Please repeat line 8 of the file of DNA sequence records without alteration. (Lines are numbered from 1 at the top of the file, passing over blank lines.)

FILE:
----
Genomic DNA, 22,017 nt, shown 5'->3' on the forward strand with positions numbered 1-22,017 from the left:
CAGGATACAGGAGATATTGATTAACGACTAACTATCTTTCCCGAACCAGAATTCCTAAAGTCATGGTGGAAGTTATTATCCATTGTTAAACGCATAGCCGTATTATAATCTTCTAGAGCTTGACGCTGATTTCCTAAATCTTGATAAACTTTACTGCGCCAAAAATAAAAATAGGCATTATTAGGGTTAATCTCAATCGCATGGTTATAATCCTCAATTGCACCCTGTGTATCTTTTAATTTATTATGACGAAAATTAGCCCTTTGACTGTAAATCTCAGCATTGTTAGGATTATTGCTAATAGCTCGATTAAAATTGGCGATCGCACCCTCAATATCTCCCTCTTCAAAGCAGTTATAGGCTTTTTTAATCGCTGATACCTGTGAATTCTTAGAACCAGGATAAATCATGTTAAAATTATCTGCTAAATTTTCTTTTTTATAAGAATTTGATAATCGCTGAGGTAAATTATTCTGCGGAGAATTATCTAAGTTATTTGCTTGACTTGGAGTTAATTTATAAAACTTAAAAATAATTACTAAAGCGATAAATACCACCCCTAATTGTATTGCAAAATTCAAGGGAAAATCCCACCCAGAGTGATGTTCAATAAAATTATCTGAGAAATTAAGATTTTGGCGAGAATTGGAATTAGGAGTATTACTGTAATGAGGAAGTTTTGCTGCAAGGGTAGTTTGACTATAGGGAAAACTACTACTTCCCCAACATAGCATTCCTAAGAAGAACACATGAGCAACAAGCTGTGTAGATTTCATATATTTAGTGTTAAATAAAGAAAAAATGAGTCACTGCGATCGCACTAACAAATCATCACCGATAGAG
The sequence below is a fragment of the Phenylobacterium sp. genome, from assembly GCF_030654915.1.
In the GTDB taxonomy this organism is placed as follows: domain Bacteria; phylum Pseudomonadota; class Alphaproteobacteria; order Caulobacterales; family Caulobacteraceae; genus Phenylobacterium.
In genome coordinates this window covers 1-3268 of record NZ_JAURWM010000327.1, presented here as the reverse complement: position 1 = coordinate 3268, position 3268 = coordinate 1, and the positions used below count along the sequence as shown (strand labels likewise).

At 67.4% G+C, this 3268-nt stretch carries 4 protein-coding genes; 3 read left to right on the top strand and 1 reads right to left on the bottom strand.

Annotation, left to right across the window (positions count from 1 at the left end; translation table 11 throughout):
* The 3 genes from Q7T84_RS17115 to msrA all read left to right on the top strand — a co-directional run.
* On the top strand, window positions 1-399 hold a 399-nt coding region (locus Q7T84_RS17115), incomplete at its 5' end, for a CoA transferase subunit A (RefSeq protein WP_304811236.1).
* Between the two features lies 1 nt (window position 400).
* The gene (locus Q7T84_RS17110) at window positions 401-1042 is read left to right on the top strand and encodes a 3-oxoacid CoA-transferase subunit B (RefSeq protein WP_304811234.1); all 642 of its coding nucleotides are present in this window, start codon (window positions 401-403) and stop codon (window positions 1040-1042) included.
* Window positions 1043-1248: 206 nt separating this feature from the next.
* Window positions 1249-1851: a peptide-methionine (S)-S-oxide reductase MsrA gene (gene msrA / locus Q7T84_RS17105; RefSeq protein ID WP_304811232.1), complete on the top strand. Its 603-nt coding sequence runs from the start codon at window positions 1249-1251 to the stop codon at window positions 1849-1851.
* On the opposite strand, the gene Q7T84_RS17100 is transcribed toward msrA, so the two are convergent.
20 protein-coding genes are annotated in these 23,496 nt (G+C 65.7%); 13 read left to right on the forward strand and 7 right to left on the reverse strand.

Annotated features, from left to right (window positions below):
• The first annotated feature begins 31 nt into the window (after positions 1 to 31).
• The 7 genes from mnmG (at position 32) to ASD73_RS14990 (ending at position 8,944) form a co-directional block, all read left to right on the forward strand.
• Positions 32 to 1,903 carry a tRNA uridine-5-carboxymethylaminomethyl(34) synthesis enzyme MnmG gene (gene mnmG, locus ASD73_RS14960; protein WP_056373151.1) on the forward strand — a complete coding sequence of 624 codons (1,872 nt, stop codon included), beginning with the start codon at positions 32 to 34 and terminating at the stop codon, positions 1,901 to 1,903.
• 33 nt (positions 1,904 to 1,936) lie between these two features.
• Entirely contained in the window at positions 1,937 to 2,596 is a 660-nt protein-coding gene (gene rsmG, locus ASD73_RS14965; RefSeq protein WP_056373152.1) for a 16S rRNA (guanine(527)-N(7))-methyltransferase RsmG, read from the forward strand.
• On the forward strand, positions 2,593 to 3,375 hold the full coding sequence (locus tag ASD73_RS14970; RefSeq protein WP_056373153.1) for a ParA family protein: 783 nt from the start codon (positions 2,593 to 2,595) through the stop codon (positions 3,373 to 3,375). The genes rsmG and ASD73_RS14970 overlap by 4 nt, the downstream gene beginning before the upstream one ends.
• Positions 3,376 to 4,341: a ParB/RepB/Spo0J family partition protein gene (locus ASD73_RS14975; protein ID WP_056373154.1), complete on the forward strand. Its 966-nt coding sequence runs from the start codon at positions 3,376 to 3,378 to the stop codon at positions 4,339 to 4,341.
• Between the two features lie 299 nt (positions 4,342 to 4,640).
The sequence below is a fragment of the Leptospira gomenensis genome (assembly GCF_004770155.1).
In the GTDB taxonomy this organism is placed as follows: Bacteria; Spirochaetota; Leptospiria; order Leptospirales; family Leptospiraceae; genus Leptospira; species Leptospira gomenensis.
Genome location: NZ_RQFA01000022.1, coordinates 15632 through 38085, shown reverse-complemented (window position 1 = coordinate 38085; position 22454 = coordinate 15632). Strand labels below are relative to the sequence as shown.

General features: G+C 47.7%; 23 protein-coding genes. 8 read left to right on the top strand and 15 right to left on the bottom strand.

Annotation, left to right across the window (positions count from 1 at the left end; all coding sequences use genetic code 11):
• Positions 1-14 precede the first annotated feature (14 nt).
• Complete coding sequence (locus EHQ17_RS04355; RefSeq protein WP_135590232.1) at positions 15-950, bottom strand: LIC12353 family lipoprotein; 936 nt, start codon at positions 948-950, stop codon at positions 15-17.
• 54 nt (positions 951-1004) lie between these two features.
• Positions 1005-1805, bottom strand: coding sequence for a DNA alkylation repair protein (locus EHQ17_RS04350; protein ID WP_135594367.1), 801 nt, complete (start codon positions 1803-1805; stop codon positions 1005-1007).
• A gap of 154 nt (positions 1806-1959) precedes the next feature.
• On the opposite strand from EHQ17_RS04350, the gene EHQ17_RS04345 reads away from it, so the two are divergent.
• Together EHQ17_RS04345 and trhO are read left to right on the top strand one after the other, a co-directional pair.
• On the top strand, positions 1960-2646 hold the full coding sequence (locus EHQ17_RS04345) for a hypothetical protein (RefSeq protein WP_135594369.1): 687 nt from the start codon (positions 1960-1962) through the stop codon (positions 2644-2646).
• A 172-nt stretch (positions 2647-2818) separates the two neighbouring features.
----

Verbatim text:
* The 3 genes from Q7T84_RS17115 to msrA all read left to right on the top strand — a co-directional run.